Rural U.S. hospitals see surge in opioid-dependent babies
These tiny victims of the U.S. opioid epidemic are born addicted to heroin and powerful prescription painkillers such as OxyContin, Vicodin and Percocet. And this public health crisis is hitting rural residents harder than their urban cousins, researchers say.
Investigators found that from 2004 to 2013, rural communities experienced a nearly 80 percent higher rise in infant opioid withdrawal rates, relative to cities.
"The magnitude of the difference between rural and urban areas was not expected," said study lead author Dr. Nicole Villapiano of the University of Michigan. She is with its Institute for Healthcare Policy and Innovation.
This class of drugs, which also includes morphine and fentanyl, is highly addictive. And addiction risk can extend to an unborn child if women take opioids while pregnant.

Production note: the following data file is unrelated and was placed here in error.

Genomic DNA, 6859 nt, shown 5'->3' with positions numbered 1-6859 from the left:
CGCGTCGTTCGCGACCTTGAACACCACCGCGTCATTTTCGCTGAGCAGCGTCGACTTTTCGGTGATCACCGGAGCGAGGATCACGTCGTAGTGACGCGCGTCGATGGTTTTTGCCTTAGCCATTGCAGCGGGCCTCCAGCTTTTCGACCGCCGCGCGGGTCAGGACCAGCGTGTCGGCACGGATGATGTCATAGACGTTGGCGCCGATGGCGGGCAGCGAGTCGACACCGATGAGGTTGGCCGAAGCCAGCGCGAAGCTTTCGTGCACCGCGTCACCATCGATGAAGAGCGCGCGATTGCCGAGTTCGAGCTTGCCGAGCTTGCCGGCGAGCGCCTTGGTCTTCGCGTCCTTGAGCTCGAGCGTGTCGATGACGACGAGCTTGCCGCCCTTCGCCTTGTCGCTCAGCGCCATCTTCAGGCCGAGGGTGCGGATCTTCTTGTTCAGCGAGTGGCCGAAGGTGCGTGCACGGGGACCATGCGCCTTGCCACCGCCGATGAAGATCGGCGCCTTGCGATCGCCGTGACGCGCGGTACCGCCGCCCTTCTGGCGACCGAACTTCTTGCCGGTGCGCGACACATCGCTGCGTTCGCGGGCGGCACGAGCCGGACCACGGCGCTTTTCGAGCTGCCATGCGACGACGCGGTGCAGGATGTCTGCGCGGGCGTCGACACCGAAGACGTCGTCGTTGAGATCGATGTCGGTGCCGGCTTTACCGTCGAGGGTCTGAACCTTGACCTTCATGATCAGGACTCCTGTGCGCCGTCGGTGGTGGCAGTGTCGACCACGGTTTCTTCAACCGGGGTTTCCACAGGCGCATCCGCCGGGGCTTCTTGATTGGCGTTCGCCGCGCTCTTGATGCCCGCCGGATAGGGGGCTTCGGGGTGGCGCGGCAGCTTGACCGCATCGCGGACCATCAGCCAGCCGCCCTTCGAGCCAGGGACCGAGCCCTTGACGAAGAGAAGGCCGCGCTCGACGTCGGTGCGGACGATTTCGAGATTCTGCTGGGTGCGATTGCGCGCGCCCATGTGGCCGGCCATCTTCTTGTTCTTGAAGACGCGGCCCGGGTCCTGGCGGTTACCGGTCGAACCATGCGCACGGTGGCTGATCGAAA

Infant opioid withdrawal - also called neonatal abstinence syndrome - can lead to low birth weight and a higher risk for seizures, alongside breathing, eating and sleeping problems the first few weeks of life.
Some studies suggest that affected children may develop attention-deficit problems down the road, although long-term risk remains unclear, Villapiano noted.
According to background notes with the study, the rate of maternal opioid use and infant withdrawal rose fivefold between 2000 and 2012.
To explore any geographic differences, the researchers analyzed hospital discharge data collected between 2004 and 2013 by the U.S. Agency for Healthcare Research and Quality.
During that time, diagnoses of neonatal abstinence syndrome jumped from a little over one per 1,000 births to almost eight per 1,000 births.
In urban areas, the rates more than doubled, but this was a smaller increase by comparison - from just under two per 1,000 urban deliveries to nearly five per 1,000 births.
The research team found that while rural infants accounted for just 13 percent of all neonatal opioid withdrawal cases in the country in 2003, that figure had risen to north of 21 percent a decade later. ■